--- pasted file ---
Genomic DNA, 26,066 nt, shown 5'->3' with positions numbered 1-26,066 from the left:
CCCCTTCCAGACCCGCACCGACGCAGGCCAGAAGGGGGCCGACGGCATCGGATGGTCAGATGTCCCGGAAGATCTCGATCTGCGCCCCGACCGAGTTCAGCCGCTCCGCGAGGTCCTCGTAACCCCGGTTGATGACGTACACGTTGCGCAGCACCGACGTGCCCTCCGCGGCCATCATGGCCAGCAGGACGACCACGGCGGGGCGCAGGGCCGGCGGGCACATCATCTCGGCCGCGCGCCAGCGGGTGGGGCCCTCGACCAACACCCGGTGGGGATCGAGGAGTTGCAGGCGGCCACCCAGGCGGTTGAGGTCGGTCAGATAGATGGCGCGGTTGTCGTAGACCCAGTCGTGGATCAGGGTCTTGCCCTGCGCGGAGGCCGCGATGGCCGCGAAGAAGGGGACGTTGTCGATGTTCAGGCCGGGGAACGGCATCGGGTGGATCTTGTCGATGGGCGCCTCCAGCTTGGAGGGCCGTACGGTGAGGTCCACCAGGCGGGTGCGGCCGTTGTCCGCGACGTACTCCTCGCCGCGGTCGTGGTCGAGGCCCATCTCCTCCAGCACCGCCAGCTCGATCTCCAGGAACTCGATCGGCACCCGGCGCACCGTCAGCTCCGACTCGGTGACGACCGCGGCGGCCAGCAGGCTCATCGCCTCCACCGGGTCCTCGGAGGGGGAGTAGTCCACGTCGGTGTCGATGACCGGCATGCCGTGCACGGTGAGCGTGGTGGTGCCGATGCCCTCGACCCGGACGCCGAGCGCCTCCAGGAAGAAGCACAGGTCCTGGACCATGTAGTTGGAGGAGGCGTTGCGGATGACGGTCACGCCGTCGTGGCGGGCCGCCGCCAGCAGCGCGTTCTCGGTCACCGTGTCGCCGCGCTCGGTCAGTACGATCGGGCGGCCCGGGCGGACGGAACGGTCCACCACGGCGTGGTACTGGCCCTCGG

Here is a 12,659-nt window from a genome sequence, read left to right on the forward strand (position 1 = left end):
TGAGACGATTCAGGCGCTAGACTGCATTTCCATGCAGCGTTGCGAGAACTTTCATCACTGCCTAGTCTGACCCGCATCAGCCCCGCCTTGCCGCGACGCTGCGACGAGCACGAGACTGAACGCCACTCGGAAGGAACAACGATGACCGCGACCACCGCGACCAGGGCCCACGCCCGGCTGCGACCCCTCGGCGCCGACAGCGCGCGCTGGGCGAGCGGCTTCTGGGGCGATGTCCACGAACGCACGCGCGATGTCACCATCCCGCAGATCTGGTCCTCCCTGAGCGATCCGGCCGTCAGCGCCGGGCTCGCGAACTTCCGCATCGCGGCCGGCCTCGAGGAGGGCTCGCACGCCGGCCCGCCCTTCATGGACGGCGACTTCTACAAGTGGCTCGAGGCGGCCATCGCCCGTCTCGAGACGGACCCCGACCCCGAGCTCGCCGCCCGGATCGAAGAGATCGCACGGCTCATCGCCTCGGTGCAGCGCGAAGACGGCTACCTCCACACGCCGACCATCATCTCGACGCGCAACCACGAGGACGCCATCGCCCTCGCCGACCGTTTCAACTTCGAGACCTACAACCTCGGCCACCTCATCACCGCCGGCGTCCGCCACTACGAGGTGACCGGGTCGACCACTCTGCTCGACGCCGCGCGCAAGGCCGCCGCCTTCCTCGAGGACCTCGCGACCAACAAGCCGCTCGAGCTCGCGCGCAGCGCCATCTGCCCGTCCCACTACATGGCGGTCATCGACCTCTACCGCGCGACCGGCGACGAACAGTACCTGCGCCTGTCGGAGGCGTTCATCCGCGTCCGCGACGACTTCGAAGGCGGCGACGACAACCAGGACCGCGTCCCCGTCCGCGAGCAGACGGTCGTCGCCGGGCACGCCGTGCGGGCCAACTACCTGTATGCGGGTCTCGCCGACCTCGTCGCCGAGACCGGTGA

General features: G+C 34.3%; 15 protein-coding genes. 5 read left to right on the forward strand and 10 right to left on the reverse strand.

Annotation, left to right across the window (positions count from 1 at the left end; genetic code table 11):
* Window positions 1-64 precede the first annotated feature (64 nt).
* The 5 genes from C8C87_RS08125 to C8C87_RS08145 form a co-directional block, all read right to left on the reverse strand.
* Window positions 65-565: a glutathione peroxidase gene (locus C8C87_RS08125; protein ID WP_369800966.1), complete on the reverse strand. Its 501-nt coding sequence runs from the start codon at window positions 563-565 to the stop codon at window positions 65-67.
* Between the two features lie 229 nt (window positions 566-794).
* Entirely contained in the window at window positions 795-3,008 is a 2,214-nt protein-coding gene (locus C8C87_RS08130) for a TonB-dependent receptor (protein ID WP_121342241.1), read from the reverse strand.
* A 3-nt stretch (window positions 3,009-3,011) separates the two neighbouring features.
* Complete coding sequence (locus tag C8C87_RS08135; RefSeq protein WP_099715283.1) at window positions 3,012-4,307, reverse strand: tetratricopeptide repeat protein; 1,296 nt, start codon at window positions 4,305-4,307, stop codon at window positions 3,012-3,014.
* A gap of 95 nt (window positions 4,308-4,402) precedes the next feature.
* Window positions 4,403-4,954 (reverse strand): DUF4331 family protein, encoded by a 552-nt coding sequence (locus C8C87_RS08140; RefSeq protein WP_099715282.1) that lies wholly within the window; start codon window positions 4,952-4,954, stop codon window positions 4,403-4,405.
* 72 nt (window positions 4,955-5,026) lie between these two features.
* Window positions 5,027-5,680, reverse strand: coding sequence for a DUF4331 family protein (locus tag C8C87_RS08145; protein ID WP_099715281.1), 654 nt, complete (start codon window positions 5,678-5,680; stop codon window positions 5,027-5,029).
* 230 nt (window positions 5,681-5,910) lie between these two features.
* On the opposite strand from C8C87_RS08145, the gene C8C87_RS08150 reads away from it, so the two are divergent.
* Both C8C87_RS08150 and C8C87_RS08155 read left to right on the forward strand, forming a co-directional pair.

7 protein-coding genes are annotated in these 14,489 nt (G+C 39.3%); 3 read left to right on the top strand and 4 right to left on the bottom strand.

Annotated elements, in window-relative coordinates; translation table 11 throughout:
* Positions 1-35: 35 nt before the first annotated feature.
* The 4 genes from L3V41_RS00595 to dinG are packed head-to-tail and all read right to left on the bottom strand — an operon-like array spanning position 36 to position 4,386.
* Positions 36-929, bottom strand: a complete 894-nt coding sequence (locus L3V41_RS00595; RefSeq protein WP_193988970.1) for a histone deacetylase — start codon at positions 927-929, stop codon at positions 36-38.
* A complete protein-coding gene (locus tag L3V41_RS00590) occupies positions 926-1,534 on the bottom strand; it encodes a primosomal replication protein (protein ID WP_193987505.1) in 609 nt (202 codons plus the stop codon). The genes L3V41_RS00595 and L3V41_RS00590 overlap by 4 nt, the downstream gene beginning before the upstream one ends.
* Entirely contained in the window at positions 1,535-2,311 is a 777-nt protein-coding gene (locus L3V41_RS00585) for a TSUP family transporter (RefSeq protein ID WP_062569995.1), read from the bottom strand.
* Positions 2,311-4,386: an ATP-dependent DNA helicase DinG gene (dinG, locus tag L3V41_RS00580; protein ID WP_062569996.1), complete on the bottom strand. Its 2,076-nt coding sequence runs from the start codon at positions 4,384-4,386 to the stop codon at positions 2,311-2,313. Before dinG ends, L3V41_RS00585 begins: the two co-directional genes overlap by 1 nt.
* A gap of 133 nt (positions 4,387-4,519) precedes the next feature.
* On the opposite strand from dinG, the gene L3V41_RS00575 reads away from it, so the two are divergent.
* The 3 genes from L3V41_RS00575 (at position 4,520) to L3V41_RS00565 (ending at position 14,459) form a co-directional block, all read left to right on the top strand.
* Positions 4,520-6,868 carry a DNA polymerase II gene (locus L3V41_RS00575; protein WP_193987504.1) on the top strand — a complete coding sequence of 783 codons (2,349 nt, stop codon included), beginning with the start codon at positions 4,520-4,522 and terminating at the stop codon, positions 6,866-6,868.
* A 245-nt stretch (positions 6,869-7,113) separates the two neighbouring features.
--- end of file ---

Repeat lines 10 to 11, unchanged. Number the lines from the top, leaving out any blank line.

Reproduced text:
* Between the two features lie 229 nt (window positions 566-794).
* Entirely contained in the window at window positions 795-3,008 is a 2,214-nt protein-coding gene (locus C8C87_RS08130) for a TonB-dependent receptor (protein ID WP_121342241.1), read from the reverse strand.